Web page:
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Sony to market proprietary recycled plastic material to third parties
When Sony resolved to do something about reducing the amount of virgin, oil-based plastics it used to manufacture its products, it soon became apparent that the company was not one for half measures. Next to reducing the amount of plastic used and introducing recycled plastic in new products, Sony decided to develop its own recycled plastic. The result was SoRPlas: Sustainable Oriented Recycled Plastic.Originally made by Sony for Sony, the material has proved such a success that the company has now decided to sell it to external parties.
August 10, 2014
2 Min Read
When Sony resolved to do something about reducing the amount of virgin, oil-based plastics it used to manufacture its products, it soon became apparent that the company was not one for half measures. Next to reducing the amount of plastic used and introducing recycled plastic in new products, Sony decided to develop its own recycled plastic. The result was SoRPlas: Sustainable Oriented Recycled Plastic.
Originally made by Sony for Sony, the material has proved such a success that the company has now decided to sell it to external parties.
Developed in 2011, SoRPlas is flame-retardant recycled plastic comprising polycarbonate plastic recycled from materials such as optical discs from discarded DVDs and optical sheets (light-diffusing films) used in LCD televisions. These recycled materials incorporate Sony's proprietary sulfur-based flame retardant to achieve a highly durable, highly heat-resistant plastic with a percentage of recycled content that can reach as high as 99%, depending on the application.
Scrap polycarbonate plastic from manufacturing processes is generally reused by adding large amounts of new polycarbonate plastic and flame retardant, to satisfy the flame resistance and strength requirements of consumer electronics products. Regular flame-retardant recycled polycarbonate plastic contains around 55% virgin polycarbonate and approximately 15% flame retardant. SoRPlas achieves a degree of flame resistance that is equivalent to conventional flame-retardant recyclable polycarbonate plastic, but with only a miniscule amount of flame retardant - less than 1% of the total mass - or less than one-tenth of conventional flame retardant weight. This amount is so small that the properties of the polycarbonate plastic are retained, even when the material is repeatedly recycled.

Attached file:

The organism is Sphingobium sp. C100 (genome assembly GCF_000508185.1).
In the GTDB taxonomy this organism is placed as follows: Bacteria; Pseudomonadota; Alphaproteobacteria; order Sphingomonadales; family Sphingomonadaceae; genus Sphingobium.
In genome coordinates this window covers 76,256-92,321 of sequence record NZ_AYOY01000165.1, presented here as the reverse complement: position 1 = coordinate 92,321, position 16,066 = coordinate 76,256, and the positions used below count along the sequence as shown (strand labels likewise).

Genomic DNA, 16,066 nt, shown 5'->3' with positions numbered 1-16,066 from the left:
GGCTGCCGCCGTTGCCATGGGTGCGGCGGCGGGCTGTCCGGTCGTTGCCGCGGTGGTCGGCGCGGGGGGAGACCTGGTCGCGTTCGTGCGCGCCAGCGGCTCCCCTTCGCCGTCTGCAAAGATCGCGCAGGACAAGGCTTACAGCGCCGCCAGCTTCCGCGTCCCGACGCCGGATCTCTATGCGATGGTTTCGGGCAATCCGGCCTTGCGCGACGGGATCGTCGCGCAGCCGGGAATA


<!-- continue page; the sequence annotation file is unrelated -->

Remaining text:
The first Sony product to employ SoRPlas was a Bravia TV, introduced in 2011, KDL-40EX52H. The plastic was employed in the bezel (TV frame). Since then, SoRPlas has been incorporated into a wide variety of Sony products, the latest of which is the 4K TV X85 series (65 inch), released in 2014.
Now, Sony has announced that from the beginning of October 2014, it will commence selling SoRPlas outside the Sony Group. The material will be made available to manufacturers and business operators such as consumer electronics retailers, both within Japan and abroad, with, as the company says "the objective of contributing to society by promoting the reuse of resources and reducing environmental impact."
Three SoRPlas grades have been developed to meet the specific requirements of a variety of products. The first, SPL-EC30, offers good moldability; the second is a high impact grade known as SPL-EC50; and the third, SPL-R20T, offers good flame retardancy.
Sony says that it is marketing these three grades to external parties at approximately the same price as conventional flame-retardant polycarbonate plastic.
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